When I grew up and was doing my degree in fashion design, I would always depict my models as caucasian women with blonde hair. That was how I had been conditioned to perceive conventional beauty. Once, my teacher asked me why I always draw white women. This made me think more deeply about the reasons for this, and I talked to her about it.
She told me that I have absolutely no reason to devalue other kinds of beauty, and to to have such a narrow definition of what is beautiful. She told me that there is beauty in all races and all colours, and all kinds of hair, and all skin tones, and all cultures, and that I should allow myself to be comfortable drawing people that look like me, and what represents me
It was as a result of this amazing teacher that Chi started doing just that, and enjoying the creative process of breaking out of the mould of what mainstream society sets up as the norm for beauty. That was the significant moment where things shifted for Chi.
I asked her what she loves most about her Nigerian cultural heritage.
“Everything!”, she laughed. “I guess the Nigerian culture is so vibrant, and the resilience definitely comes from that. Anyone who has gone through difficulties, whether they are rich or poor, they will still cling to their joy in life. I love the music, the colour, the patterns, the language, and how they do humour - there is a lot of humour. And then there is the British side of me. I love the same things, and it is so diverse, and I love how it comes together in me, and how I express it. It’s CHI CULTURE!”.
Chi has, and continues to, pass on her pride in her background on to her own children. She commented on the fact that they have what she didn’t have access to at their age. When she was growing up, she had nobody to share that joy with other than her parents and immediate family. It was an awful feeling to me made to feel ashamed of being Nigerian, so she is overjoyed to see her children’s genuine pride in it. When anyone asks her kids where they are from, they say without hesitation, “oh, I’m Nigerian!”.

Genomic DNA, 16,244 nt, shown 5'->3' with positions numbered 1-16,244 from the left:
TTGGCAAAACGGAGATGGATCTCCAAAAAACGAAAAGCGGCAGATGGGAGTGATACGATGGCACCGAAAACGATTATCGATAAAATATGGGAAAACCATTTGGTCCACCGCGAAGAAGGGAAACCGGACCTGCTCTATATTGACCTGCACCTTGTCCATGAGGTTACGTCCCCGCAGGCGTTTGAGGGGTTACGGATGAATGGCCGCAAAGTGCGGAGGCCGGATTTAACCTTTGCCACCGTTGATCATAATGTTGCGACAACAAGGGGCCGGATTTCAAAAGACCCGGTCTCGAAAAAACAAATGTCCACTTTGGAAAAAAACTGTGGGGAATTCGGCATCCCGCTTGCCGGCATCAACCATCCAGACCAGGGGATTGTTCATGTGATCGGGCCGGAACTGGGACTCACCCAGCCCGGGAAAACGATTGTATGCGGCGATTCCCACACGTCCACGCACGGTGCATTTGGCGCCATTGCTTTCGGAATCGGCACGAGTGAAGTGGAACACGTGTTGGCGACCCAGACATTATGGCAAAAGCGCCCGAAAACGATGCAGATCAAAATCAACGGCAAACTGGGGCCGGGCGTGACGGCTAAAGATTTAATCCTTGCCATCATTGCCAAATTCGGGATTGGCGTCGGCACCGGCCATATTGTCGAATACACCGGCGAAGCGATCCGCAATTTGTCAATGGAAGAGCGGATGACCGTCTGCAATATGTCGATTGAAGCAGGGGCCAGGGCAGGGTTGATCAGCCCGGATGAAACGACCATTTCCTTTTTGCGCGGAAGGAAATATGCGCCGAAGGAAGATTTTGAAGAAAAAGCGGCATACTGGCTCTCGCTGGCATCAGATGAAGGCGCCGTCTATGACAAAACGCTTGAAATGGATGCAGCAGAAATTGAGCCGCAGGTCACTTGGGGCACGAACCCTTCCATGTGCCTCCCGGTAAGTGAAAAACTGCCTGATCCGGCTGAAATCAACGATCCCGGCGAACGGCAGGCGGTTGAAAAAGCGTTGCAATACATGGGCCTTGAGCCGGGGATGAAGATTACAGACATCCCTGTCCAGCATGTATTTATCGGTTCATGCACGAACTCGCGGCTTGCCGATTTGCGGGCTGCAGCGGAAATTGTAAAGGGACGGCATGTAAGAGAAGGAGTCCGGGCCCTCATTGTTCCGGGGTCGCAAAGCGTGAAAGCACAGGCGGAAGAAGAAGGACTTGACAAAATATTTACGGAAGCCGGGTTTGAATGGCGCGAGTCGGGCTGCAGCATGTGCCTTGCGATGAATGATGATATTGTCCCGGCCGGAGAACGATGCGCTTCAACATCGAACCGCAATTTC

They love it, and there is no negativity associated with it. This is such an important thing to Chi and her family, and the fact that that positivity has been there from day one for them. The fact that Chi’s kids have had a better experience than she did, is as a direct result of her staying strong and sticking out the hard times, and choosing growth instead of bitterness.
Chi gives a lot of credit to her own parents overcoming their own challenges. Things were a lot harder for her parents when they first arrived in the UK from Nigeria before Chi was born. “My parents arrived over here in the 1970s, and the stories they tell are absolutely horrific, of the lack of welcome and the hate they experienced. Bad though my experience was, it was not as bad as theirs. That is because they stuck it out and stayed strong through the challenges. And I did the same thing, so it would be even better for my children. It is my parents that really put in the hard graft.
WOW. Just wow. I love hearing stories like this of how different generations can work together to build up a huge picture of progressive improvement. So much of the freedom and harmony we experience today, that we normally take for granted, the people who went before us, our parents and grandparents, put in the hard graft. And the Chi’s of this world are putting in the hard graft to make things even better for the next generation. It is important to zoom out sometimes and appreciate the bigger picture and the bigger story we are all part of, and that our part, though it feels mundane and tough at times, REALLY COUNTS, both for now, and for the future, not just for ourselves, but the people around us, and the people that will come after us.
Coming back to Dinky Mix, I wanted to learn more about the process it took to start it up.
I was surprised to hear how new it actually is. The original concept came about in 2016, it was launched in 2017. For 2 years, a lot of work has gone into bringing the business to life, and getting it to the point it is at now, where Chi is starting to think about scaling up. The start of the business overlapped with Chi finishing her Masters degree